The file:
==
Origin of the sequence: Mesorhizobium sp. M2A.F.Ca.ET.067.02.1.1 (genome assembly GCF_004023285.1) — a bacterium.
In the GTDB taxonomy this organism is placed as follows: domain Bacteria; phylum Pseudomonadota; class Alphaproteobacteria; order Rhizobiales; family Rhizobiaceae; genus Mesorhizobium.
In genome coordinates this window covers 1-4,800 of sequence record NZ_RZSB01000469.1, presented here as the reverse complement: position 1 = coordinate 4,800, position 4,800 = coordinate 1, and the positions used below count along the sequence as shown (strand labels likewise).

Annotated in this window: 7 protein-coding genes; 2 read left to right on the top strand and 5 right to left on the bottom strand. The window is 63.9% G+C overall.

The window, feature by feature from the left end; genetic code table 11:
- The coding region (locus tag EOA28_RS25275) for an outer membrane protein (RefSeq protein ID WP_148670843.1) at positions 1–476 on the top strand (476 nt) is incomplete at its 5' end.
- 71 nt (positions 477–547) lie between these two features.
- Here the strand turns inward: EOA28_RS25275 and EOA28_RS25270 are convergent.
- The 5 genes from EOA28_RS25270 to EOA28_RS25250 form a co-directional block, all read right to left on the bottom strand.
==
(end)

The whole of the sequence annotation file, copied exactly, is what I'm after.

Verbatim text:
Origin of the sequence: Mesorhizobium sp. M2A.F.Ca.ET.067.02.1.1 (genome assembly GCF_004023285.1) — a bacterium.
In the GTDB taxonomy this organism is placed as follows: domain Bacteria; phylum Pseudomonadota; class Alphaproteobacteria; order Rhizobiales; family Rhizobiaceae; genus Mesorhizobium.
In genome coordinates this window covers 1-4,800 of sequence record NZ_RZSB01000469.1, presented here as the reverse complement: position 1 = coordinate 4,800, position 4,800 = coordinate 1, and the positions used below count along the sequence as shown (strand labels likewise).

Annotated in this window: 7 protein-coding genes; 2 read left to right on the top strand and 5 right to left on the bottom strand. The window is 63.9% G+C overall.

The window, feature by feature from the left end; genetic code table 11:
- The coding region (locus tag EOA28_RS25275) for an outer membrane protein (RefSeq protein ID WP_148670843.1) at positions 1–476 on the top strand (476 nt) is incomplete at its 5' end.
- 71 nt (positions 477–547) lie between these two features.
- Here the strand turns inward: EOA28_RS25275 and EOA28_RS25270 are convergent.
- The 5 genes from EOA28_RS25270 to EOA28_RS25250 form a co-directional block, all read right to left on the bottom strand.